What Does It Mean to Be an Evangelical? (Rauser)

oh, that is something… However, that’s enough of a common experience, even here, that there is a joke that a surgeon got revenge on his contractor. He got to take him to the operating room, opened him up, and told him he would be back sometime soon. @Colin might enjoy that as he is a surgeon I think.
I think it varies from place to place. My father-in-law is supervisor of Maintenance at a hospital in Togo. They can produce things a lot cheaper over there, and the local population benefits a lot from working there. It’s a completely different situation.

Yes! :facepunch::+1::clap:

First of all, I know that the situation with short-term missions is far more nuanced that what I’ve laid out. I even understand that Paul could be described, at least at times, as a short-term missionary. Nevertheless I generally support long-term career missionaries, and missionary agencies that emphasize developing indigenous leadership and getting out, like HeartCry. My gut response to a request for support of a short term mission is to question motives and priorities. Sometimes I’m wrong!

PS I also shared that link for the millennial missionaries with my missionary committee last year. They loved it.

You’re totally right. sorry. I was just musing, because I also strongly question short Term missionaries now. I really don’t know what the answer is. Sorry if I stuck my foot in my mouth. Thanks for your patience. Indigenous missions is also a great idea.

Understood. Work ethics and other components of getting a job done have vastly different standards in large parts of the world than we are used to. I can imagine the frustration. (I get annoyed when the cable guy is 30 minutes late.)

And my kids learned a lot in short term mission trips, and both participated in missions and one lived in North Africa for 4 years or so on mission, so you just have to realize it is education for them to a great extent. So long as their mission field is not Oahu.

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now that is awesome. that’s right, you told me that once. thank you for that.

Sounds like New Mexico. Seen on a tee-shirt: Not Really New, Not Really Mexico

Just because it deserves to be repeated …

True and true.

An example that always comes to mind was the three-day weekend “revivals” that would come into juvenile detention once or twice a year. The same folks who would show up to hold hands with the kids and pray for their salvation would also cross to the other side of the street if they ran into them in “the free.” Something is wrong with this picture.

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I should probably amend my comment here to specify that this probably applies more to white evangelicals. From what I’ve seen, evangelicals of color (though fewer in number) tend to be more vocal about systematic injustice since they are more likely to be on the other side of it than those who are white and middle class.

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very good…

You nailed it.

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I’m listening to Tim Keller about missionary work, “Answering Lesslie Newbigin” at Princeton. https://www.youtube.com/watch?v=V0LG26k6ngs. He talks about missions–“unless you are able to confront the idols of the culture, you are not engaging in missions.” Newbigin criticized both mainline and evangelicals, the latter because evangelicals seemed to hold on to the idea that if you’re poor, it’s your fault. Interesting discussion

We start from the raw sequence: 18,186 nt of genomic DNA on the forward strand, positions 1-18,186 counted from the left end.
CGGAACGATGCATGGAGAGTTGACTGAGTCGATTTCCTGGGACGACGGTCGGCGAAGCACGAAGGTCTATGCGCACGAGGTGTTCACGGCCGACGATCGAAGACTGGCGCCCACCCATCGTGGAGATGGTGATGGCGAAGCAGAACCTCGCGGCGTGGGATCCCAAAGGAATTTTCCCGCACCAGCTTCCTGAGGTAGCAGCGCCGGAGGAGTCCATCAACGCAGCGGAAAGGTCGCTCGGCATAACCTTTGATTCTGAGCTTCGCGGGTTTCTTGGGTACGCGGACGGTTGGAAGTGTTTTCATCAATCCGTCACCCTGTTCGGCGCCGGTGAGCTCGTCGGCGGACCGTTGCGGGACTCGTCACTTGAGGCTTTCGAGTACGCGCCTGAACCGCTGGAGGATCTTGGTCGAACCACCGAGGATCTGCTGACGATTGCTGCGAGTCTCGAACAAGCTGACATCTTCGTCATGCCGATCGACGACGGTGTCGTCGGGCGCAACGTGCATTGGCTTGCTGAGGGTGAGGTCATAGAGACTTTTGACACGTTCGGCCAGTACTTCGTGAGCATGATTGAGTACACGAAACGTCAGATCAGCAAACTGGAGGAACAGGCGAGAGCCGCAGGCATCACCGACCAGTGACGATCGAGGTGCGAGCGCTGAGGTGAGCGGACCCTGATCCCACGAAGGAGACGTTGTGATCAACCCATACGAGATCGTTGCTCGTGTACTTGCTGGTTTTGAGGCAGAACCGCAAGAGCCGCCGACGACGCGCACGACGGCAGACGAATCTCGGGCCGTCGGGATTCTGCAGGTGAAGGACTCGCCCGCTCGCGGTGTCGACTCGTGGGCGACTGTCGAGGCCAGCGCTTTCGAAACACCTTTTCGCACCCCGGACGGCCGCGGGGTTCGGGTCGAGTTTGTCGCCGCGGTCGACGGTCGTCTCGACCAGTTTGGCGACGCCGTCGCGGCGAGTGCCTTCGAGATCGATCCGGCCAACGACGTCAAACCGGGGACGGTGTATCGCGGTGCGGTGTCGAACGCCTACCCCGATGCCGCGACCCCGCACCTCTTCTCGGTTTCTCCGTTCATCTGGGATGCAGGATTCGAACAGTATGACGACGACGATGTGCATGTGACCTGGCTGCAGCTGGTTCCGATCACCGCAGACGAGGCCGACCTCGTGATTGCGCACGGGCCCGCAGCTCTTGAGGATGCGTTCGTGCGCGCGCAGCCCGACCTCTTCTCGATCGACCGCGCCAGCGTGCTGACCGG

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I’ve heard it said … it’s a fine thing to keep rescuing drowning folks out of the river, but eventually it’s not a misplaced interest to investigate who or what upstream is throwing all these people in the water in the first place.

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Russell Moore commented on the role of Christians in regard to social justice here. Skye Jethani and Phil Vischer interviewed him .Quite encouraging. https://relevantmagazine.com/culture/dr-russell-moore-had-a-scathing-reaction-to-the-recent-anti-social-justice-statement-signed-by-hundreds-of-christians/

Frankly… it looks very much like they find these “systems of injustice” as a useful tool for evangelism. As long as there are the poor and less fortunate then they can play the hero with physical salvation in one hand and spiritual salvation in the other. I cannot help but notice that the Marxists had the exact same idea… they opposed fixing injustices because they needed those inequities to motivate people to support a communist revolution.

Honestly, I doubt that most people have thought it through to that extent – I think many just absorb the attitudes of the culture around them. It’s likely there will always be people among us who are “less fortunate,” whether financially, or dealing with addictions, broken relationships, and other misfortunes – not everything can be fixed systematically. But that’s why I think we should have balance – focusing on both the personal and the systematic, rather than ignoring the systematic or acting like it doesn’t affect things.

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Boy you all went and had the most interesting discussion while I was on vacation. I was just about to start a thread on what “evangelical” means exactly to evangelical Christians. Then this thread popped up and I read it. @Randy, your Rauser quotes had me scratching my head. I had assumed that an “evangelical” would first and foremost be about evangelizing, meaning in my mind to proselytize. But then when the conversation turned to missionary work (and especially short term experiences for young people), it seemed as though that was as much about instilling concern for others as it was about proselytizing the faith. @mitchellmckain brought up the difference between initial meaning and acquired meanings. Perhaps it is rooted in fundamentalism? I think now my desire to get clarity on the meaning of that word in the context of Christianity was probably more than a little naive. People are complex, all types of people. All I can say, is I hope my question isn’t ever on any test I have to take.

  • Confused in Berkeley
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…and while I was in the midst of an intense transition from life in Chad toward life back in the US of A! [Edit to add] Thanks for bringing this one back to the top of the pile, @MarkD, so those of us who were absent could chime in!

@Christy, @Chris_Falter, @Randy, @jay313, & @mitchellmckain: